With the new administration well under way to making reforms and budgeting for the future, it can be overwhelming to track who is being most impacted by what. What's changing for the better? Who is worse off than they were before? For women especially, those questions are complex because there are so many different issues that can impact a woman's success in the government workforce. However, there are a few articles from May that directly target the traditional "women's issues" in government. Don't miss out on them:
Trump Budgets Paid Parental Leave Plan Could Mean Higher State Taxes In May, the biggest news for women in government was the proposed addition of six weeks of paid parental leave for new parents. If it happens, the benefit will be a great advancement for female public servants (and their partners). However, there is some debate about if the proposed budget can really provide this benefit and, if it can, what it will cost other programs. This NPR recap is a great summary of the proposal and its potential impact.
Agencies Largely Maintain Small Business-Business Contracting BUT Women-Owned business contracting goals fell short of targets. The Small Business Administration released its annual scorecard in May. It found that $9 billion more was spent in 2015, compared to 2016, on small business contracts. However, only 4.79 percent of contract were awarded to women-owned small businesses - less than the 5 percent target.
For Army Infantry's 1st Women, Heavy Packs and the Weight of History A couple years ago, the Army's Ranger School graduated its first female infantry soldiers. However, there was some criticism over the fact that those women were held to different physical standards than male comrades. But now a group of women have graduated from US Army infantry training as part of mixed-gender squads, held to the same standards as their male colleagues. This article offers a great glimpse into their lives and accomplishments.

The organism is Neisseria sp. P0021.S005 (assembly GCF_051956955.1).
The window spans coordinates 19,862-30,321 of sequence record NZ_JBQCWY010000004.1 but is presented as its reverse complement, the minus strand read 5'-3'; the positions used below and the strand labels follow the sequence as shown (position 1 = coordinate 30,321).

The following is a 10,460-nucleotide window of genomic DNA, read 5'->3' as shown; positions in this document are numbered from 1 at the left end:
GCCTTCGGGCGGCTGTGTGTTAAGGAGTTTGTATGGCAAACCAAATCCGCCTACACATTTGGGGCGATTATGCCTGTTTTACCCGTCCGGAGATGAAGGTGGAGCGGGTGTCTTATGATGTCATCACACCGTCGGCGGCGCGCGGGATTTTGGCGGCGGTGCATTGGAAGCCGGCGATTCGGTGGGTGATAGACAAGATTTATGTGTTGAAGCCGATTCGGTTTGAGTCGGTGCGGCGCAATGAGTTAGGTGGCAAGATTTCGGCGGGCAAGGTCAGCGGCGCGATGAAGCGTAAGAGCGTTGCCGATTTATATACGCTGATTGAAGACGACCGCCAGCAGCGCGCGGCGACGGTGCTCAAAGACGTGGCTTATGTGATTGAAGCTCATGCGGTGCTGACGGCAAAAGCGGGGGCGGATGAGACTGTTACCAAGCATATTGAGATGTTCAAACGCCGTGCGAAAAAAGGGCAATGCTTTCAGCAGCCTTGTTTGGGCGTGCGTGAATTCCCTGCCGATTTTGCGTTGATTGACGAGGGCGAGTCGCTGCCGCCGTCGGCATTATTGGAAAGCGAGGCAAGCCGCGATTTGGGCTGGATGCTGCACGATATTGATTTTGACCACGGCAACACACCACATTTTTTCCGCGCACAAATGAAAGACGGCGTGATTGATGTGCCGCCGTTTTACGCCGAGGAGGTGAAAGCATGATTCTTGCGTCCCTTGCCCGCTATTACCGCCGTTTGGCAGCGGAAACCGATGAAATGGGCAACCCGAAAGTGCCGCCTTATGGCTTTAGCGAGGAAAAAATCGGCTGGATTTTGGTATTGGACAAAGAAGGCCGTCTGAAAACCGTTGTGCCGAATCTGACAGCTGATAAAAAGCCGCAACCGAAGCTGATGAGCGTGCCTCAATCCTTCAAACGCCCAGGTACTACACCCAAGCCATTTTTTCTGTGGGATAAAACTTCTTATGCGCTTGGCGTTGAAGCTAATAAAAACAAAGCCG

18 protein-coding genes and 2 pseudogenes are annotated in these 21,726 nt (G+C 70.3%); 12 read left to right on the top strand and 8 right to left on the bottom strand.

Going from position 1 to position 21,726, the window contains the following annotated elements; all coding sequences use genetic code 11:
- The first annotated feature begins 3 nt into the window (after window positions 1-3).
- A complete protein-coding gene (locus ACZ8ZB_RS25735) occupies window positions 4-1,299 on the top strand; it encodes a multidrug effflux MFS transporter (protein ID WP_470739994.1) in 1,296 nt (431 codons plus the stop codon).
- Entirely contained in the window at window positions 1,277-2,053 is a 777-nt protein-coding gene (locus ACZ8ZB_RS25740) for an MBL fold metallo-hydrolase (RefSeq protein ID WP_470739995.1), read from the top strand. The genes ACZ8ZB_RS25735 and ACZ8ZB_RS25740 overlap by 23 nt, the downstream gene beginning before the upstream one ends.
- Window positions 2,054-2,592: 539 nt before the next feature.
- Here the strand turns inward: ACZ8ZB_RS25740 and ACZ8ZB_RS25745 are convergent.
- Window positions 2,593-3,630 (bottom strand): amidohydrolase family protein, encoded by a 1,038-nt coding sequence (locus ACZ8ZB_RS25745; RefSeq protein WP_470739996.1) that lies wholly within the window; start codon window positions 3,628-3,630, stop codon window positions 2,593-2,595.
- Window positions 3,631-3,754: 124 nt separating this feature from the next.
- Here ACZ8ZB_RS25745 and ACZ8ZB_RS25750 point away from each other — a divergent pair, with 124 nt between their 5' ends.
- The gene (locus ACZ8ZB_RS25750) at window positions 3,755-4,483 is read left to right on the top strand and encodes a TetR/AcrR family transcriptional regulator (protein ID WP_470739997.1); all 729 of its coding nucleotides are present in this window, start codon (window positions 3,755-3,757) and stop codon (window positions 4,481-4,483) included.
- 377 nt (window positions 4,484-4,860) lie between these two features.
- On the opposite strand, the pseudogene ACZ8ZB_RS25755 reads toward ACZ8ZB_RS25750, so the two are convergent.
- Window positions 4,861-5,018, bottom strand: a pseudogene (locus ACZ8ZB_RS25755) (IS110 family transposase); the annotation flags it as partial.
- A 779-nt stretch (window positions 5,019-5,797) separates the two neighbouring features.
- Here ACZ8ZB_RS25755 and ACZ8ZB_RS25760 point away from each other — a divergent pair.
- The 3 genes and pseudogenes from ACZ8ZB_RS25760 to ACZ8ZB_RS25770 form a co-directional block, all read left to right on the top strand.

Public Trust in Government Remains Near Historic Lows With so much happening in the government space, it's hard to keep a mathematical perspective of whether women are winning or losing. However, sentiment seems more clear on the subject. As a recent Pew Research study reports, "Men are almost twice as likely as women to have a lot of confidence in the future of the U.S. today (53% vs. 29%)."
In case you missed them, check out this month’s other GovFem posts:
- 5 Ways to Better Manage New Mothers at Work
- 10 Female Firsts in Government
- The Importance of Paid Parental Leave
Every month, GovFem compiles a list of the top articles about women in government from around the web. If you have an article you think should be included in next month’s reading list, email [email protected] with your suggestions.